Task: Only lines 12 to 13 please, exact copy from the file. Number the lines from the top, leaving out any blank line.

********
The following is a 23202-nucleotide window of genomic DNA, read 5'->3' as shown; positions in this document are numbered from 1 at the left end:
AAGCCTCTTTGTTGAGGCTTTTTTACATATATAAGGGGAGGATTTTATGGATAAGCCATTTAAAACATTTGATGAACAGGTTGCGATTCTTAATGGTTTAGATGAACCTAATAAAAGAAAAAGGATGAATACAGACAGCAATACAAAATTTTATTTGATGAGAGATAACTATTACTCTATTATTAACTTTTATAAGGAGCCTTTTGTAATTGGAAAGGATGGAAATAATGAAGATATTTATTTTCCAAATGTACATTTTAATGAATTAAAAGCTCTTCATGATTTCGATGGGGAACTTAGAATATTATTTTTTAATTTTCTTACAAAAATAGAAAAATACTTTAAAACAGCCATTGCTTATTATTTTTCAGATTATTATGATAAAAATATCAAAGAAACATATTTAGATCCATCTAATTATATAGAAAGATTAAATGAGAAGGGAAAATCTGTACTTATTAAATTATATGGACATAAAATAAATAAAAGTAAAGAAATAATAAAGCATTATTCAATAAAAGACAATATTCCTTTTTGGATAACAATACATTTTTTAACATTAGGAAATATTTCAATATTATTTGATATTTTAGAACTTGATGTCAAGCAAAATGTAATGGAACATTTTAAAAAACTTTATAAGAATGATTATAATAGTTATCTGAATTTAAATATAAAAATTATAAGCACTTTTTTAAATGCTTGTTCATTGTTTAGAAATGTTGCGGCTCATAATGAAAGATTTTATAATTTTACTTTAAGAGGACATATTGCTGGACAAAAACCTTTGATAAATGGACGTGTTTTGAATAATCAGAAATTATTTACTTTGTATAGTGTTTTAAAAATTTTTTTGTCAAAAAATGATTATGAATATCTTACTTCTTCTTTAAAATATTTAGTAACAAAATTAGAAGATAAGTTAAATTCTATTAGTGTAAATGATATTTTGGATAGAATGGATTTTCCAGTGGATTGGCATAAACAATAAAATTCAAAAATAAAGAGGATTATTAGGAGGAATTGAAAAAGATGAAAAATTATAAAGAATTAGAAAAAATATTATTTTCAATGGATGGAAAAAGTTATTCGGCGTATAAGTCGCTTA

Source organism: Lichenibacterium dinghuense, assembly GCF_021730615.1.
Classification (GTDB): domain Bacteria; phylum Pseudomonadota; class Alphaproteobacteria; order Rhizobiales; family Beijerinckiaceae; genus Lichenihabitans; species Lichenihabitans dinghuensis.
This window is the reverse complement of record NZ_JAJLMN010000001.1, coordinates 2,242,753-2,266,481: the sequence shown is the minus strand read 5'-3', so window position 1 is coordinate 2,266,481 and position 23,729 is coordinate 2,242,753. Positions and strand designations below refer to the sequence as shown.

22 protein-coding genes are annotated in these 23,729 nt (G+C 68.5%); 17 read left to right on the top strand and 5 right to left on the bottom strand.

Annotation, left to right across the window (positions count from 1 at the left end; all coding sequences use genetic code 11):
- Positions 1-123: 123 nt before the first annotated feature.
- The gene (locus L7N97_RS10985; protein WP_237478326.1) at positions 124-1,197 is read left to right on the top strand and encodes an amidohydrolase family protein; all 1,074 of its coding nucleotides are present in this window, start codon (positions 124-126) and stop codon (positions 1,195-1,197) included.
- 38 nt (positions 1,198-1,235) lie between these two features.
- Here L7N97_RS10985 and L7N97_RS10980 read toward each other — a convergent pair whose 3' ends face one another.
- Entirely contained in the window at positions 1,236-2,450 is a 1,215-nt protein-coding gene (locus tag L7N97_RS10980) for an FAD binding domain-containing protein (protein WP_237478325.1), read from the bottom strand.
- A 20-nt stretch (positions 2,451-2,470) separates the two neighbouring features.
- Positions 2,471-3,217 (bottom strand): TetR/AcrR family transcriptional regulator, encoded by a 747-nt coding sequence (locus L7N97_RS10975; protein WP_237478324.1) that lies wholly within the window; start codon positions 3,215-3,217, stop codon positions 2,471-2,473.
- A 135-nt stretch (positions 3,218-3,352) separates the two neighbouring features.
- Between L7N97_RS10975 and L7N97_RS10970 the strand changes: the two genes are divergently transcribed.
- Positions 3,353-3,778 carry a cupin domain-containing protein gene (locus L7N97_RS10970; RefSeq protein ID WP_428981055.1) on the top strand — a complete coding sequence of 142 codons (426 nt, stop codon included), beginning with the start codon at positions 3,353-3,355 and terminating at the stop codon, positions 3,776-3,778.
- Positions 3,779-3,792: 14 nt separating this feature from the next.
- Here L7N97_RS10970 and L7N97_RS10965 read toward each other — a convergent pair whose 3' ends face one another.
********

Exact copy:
- Entirely contained in the window at positions 1,236-2,450 is a 1,215-nt protein-coding gene (locus tag L7N97_RS10980) for an FAD binding domain-containing protein (protein WP_237478325.1), read from the bottom strand.
- A 20-nt stretch (positions 2,451-2,470) separates the two neighbouring features.